Monday, November 7, 2016

Slavic Soul Party! Plays Duke Ellington’s “Far East Suite”

Slavic Soul Party! Plays Duke Ellington’s “Far East Suite.” Ropeadope Records. 2016.

Early or late, elements of the “exotic” often surfaced in Duke Ellington’s music: the growling trumpet and trombone of his 1920s “jungle band,” the misterioso swirl of “Caravan” and “Conga Brava,” the “nouvelle vague exotique“ of Afro-Bossa , the “down under and/or out back” of The Afro-Eurasian Eclipse . The Far East Suite (1966), the last great Ellington-Strayhorn collaboration, is a sustained adventure in the exotic. The work is awkwardly named, having been inspired by the Ellington band’s 1963 travels in Syria, Jordan, Afghanistan, India, Pakistan, Ceylon, Iran, Iraq, Turkey, and a 1964 visit to Japan. The 1963 tour, sponsored by the U. S. State Department, was cut short by the Kennedy assassination, before the band could go on to Cyprus, Egypt, and Greece. How wonderfully strange then that in 2016 a group of New York musicians should continue the journey by Balkanizing this music.

It’s no gimmick: Slavic Soul Party! has reimagined The Far East Suite with deep respect and understanding. The arrangements (by Matt Moran, Jonas Müller, and Peter Hess) evoke their Ellington-Strayhorn sources without falling into mere imitation. The challenge of adapting the material for the band’s instrumentation finds ingenious solutions: the wide intervals of “Ad Lib on Nippon,” for instance, an easy matter for a pianist, are distributed among trombone, clarinet, and accordion, making for unusual tonalities. “Isfahan,” a Johnny Hodges specialty, becomes a slow drag that suggests Kurt Weill, mariachis, and a New Orleans funeral band. “Bluebird of Delhi” and “Amad” detour into intensely rhythmic episodes for clarinet, trombones, and percussion. The musicianship at all times is superb. I especially like hearing Peter Hess, whose baritone saxophone suggests the massive sound of Harry Carney, and whose clarinet evokes both klezmer wails and the urbane Jimmy Hamilton (a major voice in the original Far East Suite ). Among Hess’s responsibilities here: suggesting the majesty of the Taj Mahal in “Agra,” as Carney did before him.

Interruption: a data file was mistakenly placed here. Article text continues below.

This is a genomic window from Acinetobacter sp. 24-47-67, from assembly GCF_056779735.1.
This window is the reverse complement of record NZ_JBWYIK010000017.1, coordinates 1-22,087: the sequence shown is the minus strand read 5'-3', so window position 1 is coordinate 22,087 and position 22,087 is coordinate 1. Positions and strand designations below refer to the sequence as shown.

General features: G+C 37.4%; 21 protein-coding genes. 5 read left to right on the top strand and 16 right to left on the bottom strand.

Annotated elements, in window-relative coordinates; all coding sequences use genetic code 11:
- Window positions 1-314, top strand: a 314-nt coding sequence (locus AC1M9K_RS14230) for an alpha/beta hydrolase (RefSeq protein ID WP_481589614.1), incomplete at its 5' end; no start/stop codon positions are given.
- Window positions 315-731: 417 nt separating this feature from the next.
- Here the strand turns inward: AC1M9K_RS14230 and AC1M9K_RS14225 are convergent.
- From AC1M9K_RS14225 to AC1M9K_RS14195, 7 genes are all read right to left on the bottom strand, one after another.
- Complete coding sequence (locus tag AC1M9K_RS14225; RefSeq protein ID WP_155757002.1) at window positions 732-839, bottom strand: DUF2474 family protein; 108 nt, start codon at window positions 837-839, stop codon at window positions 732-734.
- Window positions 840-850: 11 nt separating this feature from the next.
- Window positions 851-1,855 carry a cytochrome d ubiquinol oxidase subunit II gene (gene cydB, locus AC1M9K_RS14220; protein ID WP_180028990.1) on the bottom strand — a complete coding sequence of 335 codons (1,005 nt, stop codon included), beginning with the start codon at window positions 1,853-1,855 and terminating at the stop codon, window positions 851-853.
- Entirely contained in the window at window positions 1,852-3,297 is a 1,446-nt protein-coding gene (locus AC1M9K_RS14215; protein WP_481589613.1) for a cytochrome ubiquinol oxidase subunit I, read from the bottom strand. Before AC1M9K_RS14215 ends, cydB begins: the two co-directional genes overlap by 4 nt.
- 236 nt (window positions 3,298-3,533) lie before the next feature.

The best non-Ellington recordings of Ellington-Strayhorn music are those that transform their source material into something new: I think immediately of Steve Lacy and Mal Waldron’s Sempre Amore , the Modern Jazz Quartet’s For Ellington , and World Saxophone Quartet Plays Duke Ellington . I place this recording in that company.

One more thing: The exclamation point in the group’s name is warranted. It is impossible to sit still when this record is on.

The program:
Tourist Point of View : Bluebird of Dehli : Isfahan : Depk : Mount Harissa : Blue Pepper : Agra : Amad : Ad Lib on Nippon

The musicians:
John Carlson, Kenny Warren, trumpets : Peter Hess, saxophones and clarinet : Peter Stan, accordion : Matt Musselman, Tim Vaughn, trombones : Ron Caswell, tuba : Chris Stromquist, snare and percussion : Matt Moran, tapan/goč/bunanj

Related reading and listening
All OCA Ellington posts (Pinboard)
Slavic Soul Party! (Listen here)
Live performances of “Amad” from 2013 and 2015 (YouTube)

[Four asides: 1. “Caravan” and “Conga Brava” are largely the work of Ellington’s valve-trombonist Juan Tizol. 2. The phrases “nouvelle vague exotique” and “down under and/or out back” are Ellington’s. 3. Matt Moran’s credit may be a bit of a joke: as far as I can tell, tapan, goč, and bunanj (the first two Serbian, the last Bosnian) all mean the same thing: drum. 4. Something I don’t get: the album cover. Elephant? Ellington? Upside-down?]

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